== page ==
Bidders or offerors must sign one of the two forms of certificate set forth at 49 C.F.R. 661.12: the Certificate of Compliance or the Certificate of Non-Compliance. By signing a Certificate of Compliance, a bidder or offeror “certifies that it will comply with the requirements of 49 U.S.C. § 5323(j), and the applicable regulations of 49 C.F.R. 661.11.” By signing a Certificate of Non-Compliance, a bidder or offeror “certifies that it cannot comply with the requirements of 49 U.S.C. § 5323(j), but may qualify for an exception to the requirement.” A bidder or offeror “is not permitted to change its certification after bid opening or submission of a final offer. Where a bidder or offeror certifies that it will comply with the applicable Buy America requirements, the bidder, offeror, or grantee is not eligible for a waiver of those requirements.”
In this instance, METRO has requested a public interest waiver after CAF signed a Certificate of Compliance with FTA’s Buy America requirements. METRO’s request is based on an argument that, because CAF’s engineers reside in Spain, allowing final assembly of two pilot LRVs to take place in Spain would be more efficient than addressing the technical, quality control, reliability, and process related issues in the United States. The issues before FTA, therefore, are (1) whether to allow a waiver after a bidder or offeror has signed a Certificate of Compliance with FTA’s Buy America requirements; and (2) whether it is in the public interest to grant a public interest waiver for reasons of convenience alone.
CAF is ineligible for a waiver in this instance because it has signed a Certificate of Compliance with FTA’s Buy America requirements. As set forth at 49 CFR 661.13(c), “[w]here a bidder or offeror certifies that it will comply with the applicable Buy America requirements, the bidder, offeror, or grantee is not eligible for a waiver of these requirements.” CAF is bound by its Certificate of Compliance. Obviously, given that a Certificate of Compliance was a condition of responsiveness to METRO’s RFP, any grant of a Buy America waiver after CAF has certified compliance would prejudice other manufacturers that submitted offers or proposals to METRO.
I find, moreover, that the two pilot LRVs are integral to CAF’s proposal on which it certified compliance with the Buy America requirements and won the competition for METRO’s procurement of LRVs. Thus, for purposes of Buy America, the pilot LRVs cannot be separated from METRO’s contract with CAF for production and assembly of LRVs for use on the North and Southeast corridors.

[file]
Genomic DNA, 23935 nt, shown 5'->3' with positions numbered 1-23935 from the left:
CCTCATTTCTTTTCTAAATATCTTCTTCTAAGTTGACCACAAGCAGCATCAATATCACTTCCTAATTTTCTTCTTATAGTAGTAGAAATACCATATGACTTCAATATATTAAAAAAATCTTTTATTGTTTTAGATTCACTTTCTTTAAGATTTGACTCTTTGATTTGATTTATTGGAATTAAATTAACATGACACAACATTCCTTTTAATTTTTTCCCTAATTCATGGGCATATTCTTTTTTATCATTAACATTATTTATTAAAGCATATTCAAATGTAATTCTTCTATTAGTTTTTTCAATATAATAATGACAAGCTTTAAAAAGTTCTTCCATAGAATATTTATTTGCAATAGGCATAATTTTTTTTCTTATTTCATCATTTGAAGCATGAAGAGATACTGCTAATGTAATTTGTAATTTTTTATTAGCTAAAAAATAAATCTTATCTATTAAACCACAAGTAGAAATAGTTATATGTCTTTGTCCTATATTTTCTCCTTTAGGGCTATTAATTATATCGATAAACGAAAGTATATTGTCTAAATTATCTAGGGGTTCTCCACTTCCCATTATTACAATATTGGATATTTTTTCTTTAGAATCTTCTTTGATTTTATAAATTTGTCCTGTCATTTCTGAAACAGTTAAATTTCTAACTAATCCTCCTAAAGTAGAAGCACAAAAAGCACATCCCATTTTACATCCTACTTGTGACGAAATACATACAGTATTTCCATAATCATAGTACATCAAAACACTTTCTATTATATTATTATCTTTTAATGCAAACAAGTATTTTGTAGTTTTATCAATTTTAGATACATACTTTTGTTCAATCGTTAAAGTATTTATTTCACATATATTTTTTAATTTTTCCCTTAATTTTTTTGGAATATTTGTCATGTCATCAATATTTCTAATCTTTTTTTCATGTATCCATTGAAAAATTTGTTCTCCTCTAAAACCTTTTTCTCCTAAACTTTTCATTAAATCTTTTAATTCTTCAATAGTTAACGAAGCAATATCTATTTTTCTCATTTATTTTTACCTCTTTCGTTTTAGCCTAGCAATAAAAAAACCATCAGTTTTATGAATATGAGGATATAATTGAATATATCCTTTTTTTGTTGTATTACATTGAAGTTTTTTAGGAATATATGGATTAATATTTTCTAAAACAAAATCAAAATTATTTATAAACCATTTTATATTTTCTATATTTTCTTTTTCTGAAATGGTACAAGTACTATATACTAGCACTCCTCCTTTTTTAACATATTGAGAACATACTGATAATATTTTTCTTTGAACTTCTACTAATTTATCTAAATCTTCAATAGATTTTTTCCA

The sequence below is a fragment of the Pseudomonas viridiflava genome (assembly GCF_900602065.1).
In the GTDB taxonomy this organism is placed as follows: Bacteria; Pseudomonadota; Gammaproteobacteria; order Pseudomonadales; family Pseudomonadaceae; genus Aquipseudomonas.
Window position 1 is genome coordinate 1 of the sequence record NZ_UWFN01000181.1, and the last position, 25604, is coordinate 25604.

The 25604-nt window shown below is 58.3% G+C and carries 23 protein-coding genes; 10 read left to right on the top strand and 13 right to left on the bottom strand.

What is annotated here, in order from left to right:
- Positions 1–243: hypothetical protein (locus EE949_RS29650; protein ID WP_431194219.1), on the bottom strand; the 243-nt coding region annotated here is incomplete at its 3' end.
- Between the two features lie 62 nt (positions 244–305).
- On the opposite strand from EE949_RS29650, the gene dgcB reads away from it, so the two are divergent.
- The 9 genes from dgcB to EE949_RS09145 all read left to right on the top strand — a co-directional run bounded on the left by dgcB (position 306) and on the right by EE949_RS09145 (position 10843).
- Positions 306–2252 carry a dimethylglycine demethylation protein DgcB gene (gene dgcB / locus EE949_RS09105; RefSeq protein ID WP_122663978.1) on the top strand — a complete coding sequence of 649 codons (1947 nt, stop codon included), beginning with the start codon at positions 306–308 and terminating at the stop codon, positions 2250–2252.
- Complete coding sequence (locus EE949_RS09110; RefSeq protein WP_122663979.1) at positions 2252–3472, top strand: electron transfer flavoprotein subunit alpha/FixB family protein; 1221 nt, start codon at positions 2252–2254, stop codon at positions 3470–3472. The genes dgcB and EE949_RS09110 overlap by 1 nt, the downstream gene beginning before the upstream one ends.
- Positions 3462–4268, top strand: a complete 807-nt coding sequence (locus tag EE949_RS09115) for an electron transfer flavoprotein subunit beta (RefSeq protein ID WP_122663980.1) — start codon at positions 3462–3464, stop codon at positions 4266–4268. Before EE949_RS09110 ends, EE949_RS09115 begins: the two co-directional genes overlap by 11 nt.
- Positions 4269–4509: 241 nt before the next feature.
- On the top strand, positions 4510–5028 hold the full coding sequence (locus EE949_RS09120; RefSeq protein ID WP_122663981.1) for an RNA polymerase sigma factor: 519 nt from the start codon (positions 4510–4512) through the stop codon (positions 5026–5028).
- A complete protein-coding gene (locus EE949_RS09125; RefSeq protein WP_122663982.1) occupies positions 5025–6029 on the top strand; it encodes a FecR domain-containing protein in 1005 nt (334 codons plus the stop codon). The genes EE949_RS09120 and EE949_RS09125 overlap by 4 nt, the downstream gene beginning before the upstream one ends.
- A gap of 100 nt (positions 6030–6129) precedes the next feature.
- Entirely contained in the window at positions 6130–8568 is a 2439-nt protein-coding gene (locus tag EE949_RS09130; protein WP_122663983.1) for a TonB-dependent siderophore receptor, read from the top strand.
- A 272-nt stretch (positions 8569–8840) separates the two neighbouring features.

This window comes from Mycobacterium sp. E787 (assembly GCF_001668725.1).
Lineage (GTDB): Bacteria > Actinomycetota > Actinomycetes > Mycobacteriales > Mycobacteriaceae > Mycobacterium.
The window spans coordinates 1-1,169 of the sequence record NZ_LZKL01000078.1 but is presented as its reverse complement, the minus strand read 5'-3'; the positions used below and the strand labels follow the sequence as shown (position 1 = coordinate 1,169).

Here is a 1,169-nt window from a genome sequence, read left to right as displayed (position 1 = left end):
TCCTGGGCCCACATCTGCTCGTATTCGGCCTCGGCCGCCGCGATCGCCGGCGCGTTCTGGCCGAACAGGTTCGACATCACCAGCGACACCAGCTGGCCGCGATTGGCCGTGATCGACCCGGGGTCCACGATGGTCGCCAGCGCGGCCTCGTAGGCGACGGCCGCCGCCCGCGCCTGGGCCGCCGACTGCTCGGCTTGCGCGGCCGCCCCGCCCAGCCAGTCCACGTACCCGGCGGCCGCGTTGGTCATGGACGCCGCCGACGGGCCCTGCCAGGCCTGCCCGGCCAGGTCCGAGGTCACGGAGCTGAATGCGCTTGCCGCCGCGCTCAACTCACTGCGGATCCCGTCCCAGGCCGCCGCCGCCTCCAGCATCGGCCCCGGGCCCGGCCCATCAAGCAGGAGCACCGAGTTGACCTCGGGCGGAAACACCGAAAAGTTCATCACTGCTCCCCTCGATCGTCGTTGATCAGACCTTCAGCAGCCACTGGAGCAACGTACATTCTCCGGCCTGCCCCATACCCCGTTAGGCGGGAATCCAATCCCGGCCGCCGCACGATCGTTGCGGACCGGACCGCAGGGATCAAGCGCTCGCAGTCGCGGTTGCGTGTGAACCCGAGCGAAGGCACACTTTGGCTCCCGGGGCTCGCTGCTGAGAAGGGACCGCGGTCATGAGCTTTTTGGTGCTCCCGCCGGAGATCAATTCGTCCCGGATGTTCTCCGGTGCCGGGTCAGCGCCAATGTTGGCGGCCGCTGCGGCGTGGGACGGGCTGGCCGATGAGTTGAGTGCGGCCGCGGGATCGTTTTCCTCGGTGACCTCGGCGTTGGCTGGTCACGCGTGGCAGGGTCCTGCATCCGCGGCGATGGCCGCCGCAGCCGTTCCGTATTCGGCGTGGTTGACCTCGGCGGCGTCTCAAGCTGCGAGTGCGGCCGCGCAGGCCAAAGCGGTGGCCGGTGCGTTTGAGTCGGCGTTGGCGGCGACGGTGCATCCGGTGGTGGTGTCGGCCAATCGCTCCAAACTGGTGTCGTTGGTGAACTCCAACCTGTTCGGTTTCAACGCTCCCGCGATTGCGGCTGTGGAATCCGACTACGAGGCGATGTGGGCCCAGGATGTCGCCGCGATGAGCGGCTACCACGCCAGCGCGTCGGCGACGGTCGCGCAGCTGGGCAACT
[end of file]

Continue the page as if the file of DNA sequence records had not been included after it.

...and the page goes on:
Waiving FTA’s Buy America requirements for reasons of convenience alone is not in the public interest. Certainly, FTA has granted public interest waivers for pilot vehicles in the past. Unlike those previous procurements, however, this procurement does not involve the introduction of significant new technology, nor has METRO stated how a waiver would benefit the traveling public.
Therefore, after carefully reviewing the facts in light of the law and FTA’s past decisions, I find that METRO has not established sufficient grounds for a public interest waiver. For the foregoing reasons, I hereby deny METRO’s request for a public interest waiver of FTA’s Buy America requirements of 49 U.S.C. § 5323(j), as implemented by 49 C.F.R. Part 661.
Please feel free to contact Jayme L. Blakesley of my office at (202) 366-0304 or email@example.com with any questions you may have.
Scott A. BiehlActing Chief Counsel
 49 U.S.C. § 5323(j)(1).
 49 U.S.C. § 5323(j)(2)(C).
 49 U.S.C. § 5323(j)(2)(A).
 49 CFR 661.7(b).
 Letter dated February 1, 2001, from FTA Deputy Chief Counsel to Port Authority of Allegheny County (FTA granted a public interest waiver to the Port Authority of Allegheny County (Port Authority) for final assembly of two remanufactured and two new prototype light rail vehicles. The waiver prevented a nine month delay in the Port Authority’s reconstruction of its Overlook Line. Such delay would have negatively affected 27,000 existing riders and 14,000 new riders).
 See letter dated December 16, 2003, from FTA Deputy Chief Counsel to Southeastern Pennsylvania Transportation Authority.
 73 Fed. Reg. 46350 (August 8, 2008) (FTA found that quick and successful deployment of fuel cell bus technology and infrastructure is in the public interest. Fuel cell technology will benefit the environment by lessening carbon emissions and decreasing the use of petroleum and other fossil fuels. Allowing foreign technologies will allow the project teams to focus on commercial viability instead of having to make fundamental advances independent of existing technology. Ultimately, this will lead to increased domestic demand for fuel cell bus technology and infrastructure, resulting in a sustainable U.S. market).
 See letter dated November 14, 2008, from FTA Deputy Administrator Sherry E. Little to Daniel A. Grabauskas, General Manager of the Massachusetts Bay Transportation Authority.
 49 CFR 661.13(b).
 49 CFR 661.13(b).
 49 CFR 661.12.
 49 CFR 661.12, emphasis added.
 49 CFR 661.13(c).